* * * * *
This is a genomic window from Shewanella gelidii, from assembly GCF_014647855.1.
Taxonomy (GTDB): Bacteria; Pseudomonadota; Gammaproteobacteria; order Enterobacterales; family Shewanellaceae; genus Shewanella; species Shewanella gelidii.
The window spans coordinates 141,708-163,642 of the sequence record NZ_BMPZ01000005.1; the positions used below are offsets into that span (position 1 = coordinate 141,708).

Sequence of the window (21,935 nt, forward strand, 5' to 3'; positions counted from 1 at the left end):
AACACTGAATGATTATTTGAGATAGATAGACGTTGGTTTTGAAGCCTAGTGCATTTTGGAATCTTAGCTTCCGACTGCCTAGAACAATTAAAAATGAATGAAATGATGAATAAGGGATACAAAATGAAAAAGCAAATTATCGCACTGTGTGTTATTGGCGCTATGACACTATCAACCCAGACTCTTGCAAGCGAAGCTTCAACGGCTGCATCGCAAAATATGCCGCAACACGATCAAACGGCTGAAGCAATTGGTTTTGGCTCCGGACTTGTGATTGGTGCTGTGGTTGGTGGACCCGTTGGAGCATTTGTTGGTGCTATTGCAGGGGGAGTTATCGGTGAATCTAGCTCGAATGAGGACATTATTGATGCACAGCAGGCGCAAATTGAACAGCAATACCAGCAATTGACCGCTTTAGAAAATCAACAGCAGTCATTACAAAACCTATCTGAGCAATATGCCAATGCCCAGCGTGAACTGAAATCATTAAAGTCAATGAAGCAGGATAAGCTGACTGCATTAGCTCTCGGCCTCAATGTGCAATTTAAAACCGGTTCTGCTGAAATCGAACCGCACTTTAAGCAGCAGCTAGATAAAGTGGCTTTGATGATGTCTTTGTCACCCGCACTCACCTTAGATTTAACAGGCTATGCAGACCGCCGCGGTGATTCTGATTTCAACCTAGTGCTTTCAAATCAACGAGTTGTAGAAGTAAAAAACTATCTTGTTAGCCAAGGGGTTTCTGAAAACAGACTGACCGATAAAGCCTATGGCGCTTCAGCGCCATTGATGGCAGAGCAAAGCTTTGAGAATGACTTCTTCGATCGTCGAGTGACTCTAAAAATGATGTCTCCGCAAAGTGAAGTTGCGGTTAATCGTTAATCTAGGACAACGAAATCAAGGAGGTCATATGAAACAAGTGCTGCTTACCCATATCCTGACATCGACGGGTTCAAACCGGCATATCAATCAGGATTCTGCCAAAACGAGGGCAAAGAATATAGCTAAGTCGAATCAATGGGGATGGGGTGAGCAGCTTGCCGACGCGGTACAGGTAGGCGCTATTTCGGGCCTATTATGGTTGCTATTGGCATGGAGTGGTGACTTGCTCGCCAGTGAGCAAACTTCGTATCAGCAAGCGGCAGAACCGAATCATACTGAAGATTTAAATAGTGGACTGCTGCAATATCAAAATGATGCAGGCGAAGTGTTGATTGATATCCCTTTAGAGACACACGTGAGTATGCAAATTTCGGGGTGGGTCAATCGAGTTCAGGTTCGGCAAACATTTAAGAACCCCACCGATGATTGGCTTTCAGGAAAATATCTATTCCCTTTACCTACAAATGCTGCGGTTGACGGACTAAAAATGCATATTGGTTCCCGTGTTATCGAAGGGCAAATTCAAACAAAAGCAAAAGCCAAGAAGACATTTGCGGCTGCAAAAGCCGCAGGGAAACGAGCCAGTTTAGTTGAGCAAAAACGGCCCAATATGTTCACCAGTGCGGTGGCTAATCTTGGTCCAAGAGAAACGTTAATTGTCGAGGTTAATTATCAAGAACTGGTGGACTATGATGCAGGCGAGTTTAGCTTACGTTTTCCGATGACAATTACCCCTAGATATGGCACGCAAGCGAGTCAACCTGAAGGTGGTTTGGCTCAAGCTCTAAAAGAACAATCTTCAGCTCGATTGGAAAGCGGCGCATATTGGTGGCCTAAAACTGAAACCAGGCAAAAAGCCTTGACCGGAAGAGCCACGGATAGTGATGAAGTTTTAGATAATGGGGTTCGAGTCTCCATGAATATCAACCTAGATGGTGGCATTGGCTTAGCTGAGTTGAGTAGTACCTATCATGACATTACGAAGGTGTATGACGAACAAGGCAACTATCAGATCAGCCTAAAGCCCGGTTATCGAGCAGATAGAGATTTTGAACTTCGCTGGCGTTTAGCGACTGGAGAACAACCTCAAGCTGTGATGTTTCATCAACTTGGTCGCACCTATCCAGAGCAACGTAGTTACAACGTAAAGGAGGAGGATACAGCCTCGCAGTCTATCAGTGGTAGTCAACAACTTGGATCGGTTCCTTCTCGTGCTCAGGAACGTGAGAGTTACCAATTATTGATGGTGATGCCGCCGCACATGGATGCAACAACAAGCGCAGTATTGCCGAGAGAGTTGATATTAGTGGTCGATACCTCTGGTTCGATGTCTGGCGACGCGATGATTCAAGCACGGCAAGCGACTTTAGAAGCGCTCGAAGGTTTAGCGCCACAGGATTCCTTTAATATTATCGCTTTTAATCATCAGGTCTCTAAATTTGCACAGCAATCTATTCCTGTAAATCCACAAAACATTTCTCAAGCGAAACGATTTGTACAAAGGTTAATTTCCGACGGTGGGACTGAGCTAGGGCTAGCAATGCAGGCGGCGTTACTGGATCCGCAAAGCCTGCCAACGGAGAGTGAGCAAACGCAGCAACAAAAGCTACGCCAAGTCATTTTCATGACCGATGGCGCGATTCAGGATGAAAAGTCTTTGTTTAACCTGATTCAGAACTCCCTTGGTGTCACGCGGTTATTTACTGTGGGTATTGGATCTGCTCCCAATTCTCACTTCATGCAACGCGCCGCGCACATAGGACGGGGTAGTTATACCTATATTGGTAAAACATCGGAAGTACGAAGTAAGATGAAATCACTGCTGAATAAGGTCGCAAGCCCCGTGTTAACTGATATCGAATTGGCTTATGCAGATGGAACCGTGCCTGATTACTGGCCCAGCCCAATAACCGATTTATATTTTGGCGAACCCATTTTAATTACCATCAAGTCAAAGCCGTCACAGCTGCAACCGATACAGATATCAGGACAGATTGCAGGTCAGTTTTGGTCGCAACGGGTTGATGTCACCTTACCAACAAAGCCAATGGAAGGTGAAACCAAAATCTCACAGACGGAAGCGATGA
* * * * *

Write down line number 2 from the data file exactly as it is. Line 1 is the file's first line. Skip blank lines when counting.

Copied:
Taxonomy (GTDB): Bacteria; Pseudomonadota; Gammaproteobacteria; order Enterobacterales; family Shewanellaceae; genus Shewanella; species Shewanella gelidii.